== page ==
How Do I Pick Cabinets? Part 1: Doors
Cabinets are one of the most important (and exciting) design decisions you will make in your kitchen or bathroom remodel. It’s hard to imagine it being too difficult to pick the right cabinets for your project, but with all the styles and construction factors to consider, it can prove to be quite the task. There’s so much to consider, in fact, that this discussion is being delivered to you in three separate parts. This part will discuss cabinet doors.
Cabinets are arguably the most prominent item in the room and set the tone for the whole space. Because cabinets are so noticeable, and so costly, it’s important to make the right cabinet decision for your needs. You’ll need to consider a few questions before you decide.
What design do you envision in your space? How will you use your cabinets? What is your budget?
The answers to all of these questions will determine which cabinets are best suited for your remodel project. While you mull over those questions, let’s talk about the different types of doors from which you will be choosing.
Most cabinet door styles will consist of rails and an interior panel – the exception being slab panel doors. The combination of the rails and panel is what gives a cabinet door its distinction. Below is an image to illustrate the terminology used in cabinetry making.
Recessed panel doors are also referred to as shaker or Mission style doors and boast a simple flat center panel. Recessed panel doors have become wildly popular over the past several years because they provide a historical and furniture-like appearance. Their simple, clean lines appeal to those who wish to show off a minimalist design.
Raised panel doors have a center panel with both a recessed and a raised surface to provide dimension and interest. Raised panel doors are very traditional with options to make them as simple or ornate as you wish.
Slab panel doors are flat from edge to edge with no recessed or raised panel and are typically found in modern or minimalist designs. Slab panel doors are often described as “Euro-style” due to their popularity in European
Arch doors are mostly found in traditional designs with an arch along the top rail of the cabinet door. There are three types of arch doors: standard arch, cathedral arch and “eyebrow” arch. The cathedral arch is more ornate and dramatic than the standard arch, while the “eyebrow” arch has a flatter arc than the others.
Mullion doors and open frame doors incorporate glass into their design. Mullion doors use dividing bars between multiple glass panes while open frame doors use one pane of glass and lack dividing bars. These doors are decorative in nature and not typically used throughout an entire kitchen. Both styles of doors are versatile enough to be paired with any kitchen or bathroom design or cabinet style.
Louvered doors are rising in popularity. Louvered doors have a center panel made up of multiple horizontal slats similar to a house shutter. The slats can be “open” or “closed” depending on the door’s purpose. Open louvered doors allow for airflow into and out of the cabinet and are used for spaces that require ventilation. Closed louvers provide the appearance of louvers without the open-air functionality. Louvered doors are very costly, but have been popping up in cottage, beach, traditional, rustic and contemporary designs.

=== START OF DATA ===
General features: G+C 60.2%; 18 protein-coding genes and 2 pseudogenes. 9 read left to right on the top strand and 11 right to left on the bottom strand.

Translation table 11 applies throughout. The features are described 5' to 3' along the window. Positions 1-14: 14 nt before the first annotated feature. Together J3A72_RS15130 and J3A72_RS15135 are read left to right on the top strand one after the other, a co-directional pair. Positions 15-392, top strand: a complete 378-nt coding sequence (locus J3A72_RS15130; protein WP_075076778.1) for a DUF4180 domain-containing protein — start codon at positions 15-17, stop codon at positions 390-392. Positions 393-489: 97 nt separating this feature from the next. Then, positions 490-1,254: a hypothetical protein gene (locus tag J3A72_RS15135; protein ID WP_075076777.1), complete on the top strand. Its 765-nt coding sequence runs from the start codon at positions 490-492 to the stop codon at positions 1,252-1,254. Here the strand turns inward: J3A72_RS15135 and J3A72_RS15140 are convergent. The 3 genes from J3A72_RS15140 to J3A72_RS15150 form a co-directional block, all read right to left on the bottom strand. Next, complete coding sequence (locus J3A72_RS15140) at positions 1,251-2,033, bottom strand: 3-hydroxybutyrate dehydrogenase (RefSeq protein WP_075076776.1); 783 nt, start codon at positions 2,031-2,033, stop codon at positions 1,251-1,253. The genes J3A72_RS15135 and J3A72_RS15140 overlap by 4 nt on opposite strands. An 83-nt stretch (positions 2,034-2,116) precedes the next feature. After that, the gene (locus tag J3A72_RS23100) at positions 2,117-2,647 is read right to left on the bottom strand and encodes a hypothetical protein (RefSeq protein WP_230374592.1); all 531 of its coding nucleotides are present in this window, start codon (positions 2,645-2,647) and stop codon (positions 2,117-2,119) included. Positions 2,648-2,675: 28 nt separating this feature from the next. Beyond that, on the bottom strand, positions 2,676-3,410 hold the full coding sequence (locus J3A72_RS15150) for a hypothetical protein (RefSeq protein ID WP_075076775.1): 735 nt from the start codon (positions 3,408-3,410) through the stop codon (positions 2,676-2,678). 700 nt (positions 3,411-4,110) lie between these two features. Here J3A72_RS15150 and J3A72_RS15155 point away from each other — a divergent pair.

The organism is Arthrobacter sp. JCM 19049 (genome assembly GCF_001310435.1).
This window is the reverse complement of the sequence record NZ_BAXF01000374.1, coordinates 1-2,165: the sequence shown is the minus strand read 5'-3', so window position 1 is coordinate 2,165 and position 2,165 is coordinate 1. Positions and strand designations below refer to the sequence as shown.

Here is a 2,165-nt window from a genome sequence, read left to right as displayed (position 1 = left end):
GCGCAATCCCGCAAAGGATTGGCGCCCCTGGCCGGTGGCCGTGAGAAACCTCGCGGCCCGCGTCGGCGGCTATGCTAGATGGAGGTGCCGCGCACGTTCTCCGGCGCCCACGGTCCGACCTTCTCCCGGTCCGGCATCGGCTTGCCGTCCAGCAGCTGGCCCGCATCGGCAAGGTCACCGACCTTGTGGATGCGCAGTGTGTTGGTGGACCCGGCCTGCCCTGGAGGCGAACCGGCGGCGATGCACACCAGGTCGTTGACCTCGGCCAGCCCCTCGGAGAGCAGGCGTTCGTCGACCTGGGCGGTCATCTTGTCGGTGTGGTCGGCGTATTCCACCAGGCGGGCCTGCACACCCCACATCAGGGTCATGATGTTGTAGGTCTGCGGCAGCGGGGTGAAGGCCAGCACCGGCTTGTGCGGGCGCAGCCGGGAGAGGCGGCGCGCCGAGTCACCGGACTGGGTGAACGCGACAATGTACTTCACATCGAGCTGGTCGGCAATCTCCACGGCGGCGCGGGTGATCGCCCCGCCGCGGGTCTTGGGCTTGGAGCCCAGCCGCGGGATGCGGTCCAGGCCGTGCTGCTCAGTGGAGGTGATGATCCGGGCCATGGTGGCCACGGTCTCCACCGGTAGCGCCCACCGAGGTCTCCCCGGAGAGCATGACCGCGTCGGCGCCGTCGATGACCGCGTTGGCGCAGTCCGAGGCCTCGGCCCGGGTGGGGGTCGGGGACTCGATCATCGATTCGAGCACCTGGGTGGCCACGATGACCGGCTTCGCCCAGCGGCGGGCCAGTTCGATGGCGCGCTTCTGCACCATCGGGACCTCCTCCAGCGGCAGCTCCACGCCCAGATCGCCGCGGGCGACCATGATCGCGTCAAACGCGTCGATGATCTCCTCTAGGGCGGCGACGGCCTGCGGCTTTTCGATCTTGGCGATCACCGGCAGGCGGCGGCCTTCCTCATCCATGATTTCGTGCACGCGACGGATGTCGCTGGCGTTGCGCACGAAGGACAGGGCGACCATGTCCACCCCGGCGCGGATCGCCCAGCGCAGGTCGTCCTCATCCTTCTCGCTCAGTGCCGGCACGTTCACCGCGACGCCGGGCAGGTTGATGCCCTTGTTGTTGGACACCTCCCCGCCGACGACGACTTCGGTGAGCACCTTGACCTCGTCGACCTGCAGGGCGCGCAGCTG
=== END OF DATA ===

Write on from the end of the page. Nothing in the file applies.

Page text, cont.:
Once you’ve chosen what the doors will look like, it’s time to choose how they’ll fit on the cabinet box. This is called overlay. Overlay is described by how much face frame is present when the doors are closed.
With partial or half overlay, the cabinet frame is visible between and around the doors and drawers. This style is often found in more traditional designs and can provide a very classic appearance. The partial overlay can be achieved with any style of door or drawer front.
Full overlay allows for no visibility of the cabinet frame between and around doors and drawer fronts. This overlay supports a modern or contemporary design and delivers a “cleaner” style. The full overlay can also be achieved with any style door or drawer front.
The inset construction gives a very historic and furniture-like appearance. With inset, the doors and drawer fronts are flush with the cabinet frame – they sit within the frame instead of being mounted on the outside. Because of the care and precision needed to ensure the doors fit well and open easily, even when the wood expands and contracts over time, this type of construction is the most expensive option. Inset cabinets tend to come with recessed panel doors and drawer fronts and lends a character most often seen in arts and crafts architecture.
There’s so much more to learn about cabinetry and how to choose what’s right for your kitchen or bathroom remodel project. Stay tuned for Part 2: Cabinet Construction.
When you’re ready to discuss your kitchen or bathroom remodel project, Moose Ridge Design-Build Construction is here to help. Click here to call Aaron today!